Dr Sally Aitken, a colleague of mine, was recently quoted in the LA Times on the topic of climate change as it pertains to genetic diversity and reforestation. More and more, today’s North American forests are undergoing a myriad of large-scale changes and adversities that affect forest planning and policy decisions. From drought to record snowfall to fires to infestation and disease, forest health, productivity and economics are being severely impacted. Addressing these impacts using the best available science and information tools is critical to finding a sustainable path for all concerned, including the Canadian forest products and renewable energy industries.
Some of my colleagues and I at UBC Faculty of Forestry have been looking at finding research-based solutions that provide ecologically, socially, and economically viable ways for Canadian forestry companies to decide on the best reforestation practices in regions experiencing dryer and warmer conditions. Collaborating with Natural Resources Canada and the Canadian Forest Service, and with the support of Genome Canada, Genome Quebec, Genome British Columbia and Genome Alberta, we looked to the latest tools being developed from genomics to help find better solutions at the macroscale.
Climate change events occur on a macroscale yet traditional industry practices, such as reforestation, are mostly dealt with at a stand-level scale. In a recent research project, we set out to examine the vulnerabilities of localized stand-level reforestation strategies to climate change events. We decided to focus on a single climate change threat, drought-induced seedling mortality, and looked at how our decisions around this factor, including the use of genetically improved planting stock, (genetic variants within a species selected for specific traits), could affect reforestation success and future forest growth rates.
Prolonged drought impacts are regionally dependent yet have cumulative effects that affect much larger areas such as entire forest areas in the boreal for indeterminate amounts of time. We wanted to know where, when and how much genetically improved planting stock should be planted, how we should prioritize across the macroscale, and how effective would the planting be in addressing the vulnerability of the forest to a climate stressor such as drought.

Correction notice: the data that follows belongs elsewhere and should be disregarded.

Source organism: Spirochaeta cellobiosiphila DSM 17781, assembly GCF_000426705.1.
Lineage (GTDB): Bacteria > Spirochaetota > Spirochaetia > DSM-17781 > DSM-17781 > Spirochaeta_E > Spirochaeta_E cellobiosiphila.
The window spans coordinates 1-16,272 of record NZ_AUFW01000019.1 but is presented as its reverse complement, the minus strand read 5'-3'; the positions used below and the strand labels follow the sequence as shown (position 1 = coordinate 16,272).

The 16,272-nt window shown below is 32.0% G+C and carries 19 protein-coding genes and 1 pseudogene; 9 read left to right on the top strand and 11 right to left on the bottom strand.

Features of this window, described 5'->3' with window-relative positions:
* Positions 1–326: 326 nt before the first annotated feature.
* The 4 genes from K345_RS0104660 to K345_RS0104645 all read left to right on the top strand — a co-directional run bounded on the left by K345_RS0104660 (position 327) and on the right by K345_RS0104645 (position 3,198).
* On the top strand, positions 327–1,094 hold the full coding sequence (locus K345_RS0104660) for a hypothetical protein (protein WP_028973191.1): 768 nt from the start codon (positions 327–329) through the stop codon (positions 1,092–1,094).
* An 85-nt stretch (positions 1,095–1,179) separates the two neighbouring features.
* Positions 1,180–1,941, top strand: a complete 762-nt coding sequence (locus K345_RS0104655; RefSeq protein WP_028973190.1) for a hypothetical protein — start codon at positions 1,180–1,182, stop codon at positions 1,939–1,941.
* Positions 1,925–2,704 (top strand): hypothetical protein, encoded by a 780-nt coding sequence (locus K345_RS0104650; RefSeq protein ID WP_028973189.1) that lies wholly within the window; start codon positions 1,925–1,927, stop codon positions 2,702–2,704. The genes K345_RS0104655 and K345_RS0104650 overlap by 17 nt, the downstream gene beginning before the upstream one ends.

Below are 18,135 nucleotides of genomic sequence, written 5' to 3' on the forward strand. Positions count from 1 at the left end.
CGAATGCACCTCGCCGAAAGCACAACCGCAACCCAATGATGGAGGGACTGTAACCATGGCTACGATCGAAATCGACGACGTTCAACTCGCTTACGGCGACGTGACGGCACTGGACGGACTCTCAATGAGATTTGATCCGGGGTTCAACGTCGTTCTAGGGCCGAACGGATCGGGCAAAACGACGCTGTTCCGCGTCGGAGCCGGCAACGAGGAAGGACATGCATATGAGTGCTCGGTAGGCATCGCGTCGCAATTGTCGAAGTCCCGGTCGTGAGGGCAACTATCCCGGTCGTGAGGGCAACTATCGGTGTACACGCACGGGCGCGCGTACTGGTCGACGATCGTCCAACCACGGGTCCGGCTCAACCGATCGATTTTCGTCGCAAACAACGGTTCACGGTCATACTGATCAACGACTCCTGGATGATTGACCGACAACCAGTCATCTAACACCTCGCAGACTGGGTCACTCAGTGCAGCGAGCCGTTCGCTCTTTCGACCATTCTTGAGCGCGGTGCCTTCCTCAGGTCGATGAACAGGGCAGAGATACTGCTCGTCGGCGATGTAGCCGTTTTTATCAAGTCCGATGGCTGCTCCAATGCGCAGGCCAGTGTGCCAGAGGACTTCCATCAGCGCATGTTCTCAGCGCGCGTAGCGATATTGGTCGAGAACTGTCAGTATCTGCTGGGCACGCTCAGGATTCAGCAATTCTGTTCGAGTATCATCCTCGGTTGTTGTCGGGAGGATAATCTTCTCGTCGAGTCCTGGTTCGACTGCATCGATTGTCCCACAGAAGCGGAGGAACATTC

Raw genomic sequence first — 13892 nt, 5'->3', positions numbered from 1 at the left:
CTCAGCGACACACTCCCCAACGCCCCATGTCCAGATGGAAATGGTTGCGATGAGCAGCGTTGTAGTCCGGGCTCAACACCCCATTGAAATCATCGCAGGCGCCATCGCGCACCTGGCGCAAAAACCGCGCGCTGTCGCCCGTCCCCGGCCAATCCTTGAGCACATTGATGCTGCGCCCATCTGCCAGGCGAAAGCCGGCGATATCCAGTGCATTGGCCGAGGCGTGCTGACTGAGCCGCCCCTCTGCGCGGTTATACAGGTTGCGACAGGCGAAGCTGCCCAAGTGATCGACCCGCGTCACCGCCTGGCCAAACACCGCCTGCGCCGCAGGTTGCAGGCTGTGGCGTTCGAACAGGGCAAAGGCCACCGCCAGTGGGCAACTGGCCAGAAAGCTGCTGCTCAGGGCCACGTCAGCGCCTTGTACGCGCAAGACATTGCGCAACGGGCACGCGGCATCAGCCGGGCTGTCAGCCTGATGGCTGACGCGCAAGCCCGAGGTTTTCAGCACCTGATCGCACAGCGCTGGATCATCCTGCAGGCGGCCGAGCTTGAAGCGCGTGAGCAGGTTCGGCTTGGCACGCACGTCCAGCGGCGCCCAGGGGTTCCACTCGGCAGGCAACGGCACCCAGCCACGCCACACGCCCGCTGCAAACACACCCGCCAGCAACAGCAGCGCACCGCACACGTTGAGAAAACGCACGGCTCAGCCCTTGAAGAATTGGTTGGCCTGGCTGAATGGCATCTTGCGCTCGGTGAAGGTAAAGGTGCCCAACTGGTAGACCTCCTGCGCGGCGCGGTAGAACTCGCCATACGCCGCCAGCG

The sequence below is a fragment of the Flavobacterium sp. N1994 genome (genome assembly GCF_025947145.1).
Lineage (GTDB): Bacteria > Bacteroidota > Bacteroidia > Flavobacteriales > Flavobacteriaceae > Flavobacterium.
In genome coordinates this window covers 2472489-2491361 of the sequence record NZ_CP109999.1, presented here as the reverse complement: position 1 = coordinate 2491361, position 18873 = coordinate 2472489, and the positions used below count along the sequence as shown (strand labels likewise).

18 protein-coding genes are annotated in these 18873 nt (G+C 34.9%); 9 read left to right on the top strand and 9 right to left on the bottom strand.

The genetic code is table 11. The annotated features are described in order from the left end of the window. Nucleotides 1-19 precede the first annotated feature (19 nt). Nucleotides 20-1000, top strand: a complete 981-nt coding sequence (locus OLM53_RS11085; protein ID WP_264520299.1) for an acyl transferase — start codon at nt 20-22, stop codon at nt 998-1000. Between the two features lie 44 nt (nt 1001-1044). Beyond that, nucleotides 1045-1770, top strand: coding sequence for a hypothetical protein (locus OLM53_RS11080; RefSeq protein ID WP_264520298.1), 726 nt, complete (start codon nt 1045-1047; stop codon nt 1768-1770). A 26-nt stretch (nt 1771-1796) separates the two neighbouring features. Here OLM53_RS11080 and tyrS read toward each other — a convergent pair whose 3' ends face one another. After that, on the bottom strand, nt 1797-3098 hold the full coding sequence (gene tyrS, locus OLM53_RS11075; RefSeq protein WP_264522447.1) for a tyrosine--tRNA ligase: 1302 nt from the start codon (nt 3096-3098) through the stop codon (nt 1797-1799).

Traditionally, decision support tools have either focused on just the economic or ecological perspective with little thought about how to integrate them into the management of the forest. Our decision support tool, called Q3 (quantify, query and queue) took into account both the economic and ecological factors in order to analyze the link between genetic improvements, stand-level decisions and macroscale outcomes. We applied this to run several scenarios describing planting effort, improved yields and risk to drought-induced seedling mortality.
Our findings showed that adopting genetically improved planting stock strategies across a macroscale could be financially beneficial when factoring in stand establishment constraints and the risks of drought. We are also able to link across spatial and temporal scales to develop macroscale forest management strategies and policies that are consistent with local stand-level forest operation requirements. For example, forest companies operating in Canada’s western Boreal forest could now demonstrate the rationale to prioritize younger stands closer to processing mills that had a smaller percentage of conifer growing stocks prior to harvest.
Climate change effects are forcing us to reexamine our existing silvicultural policies and traditional ways of operating in forests. While many of these effects are difficult to predict, utilizing the new research tools, such as Q3, will allow companies to adapt and evolve to the ongoing challenge of managing the forest sustainably.
For further information contact Gary Bull at email@example.com.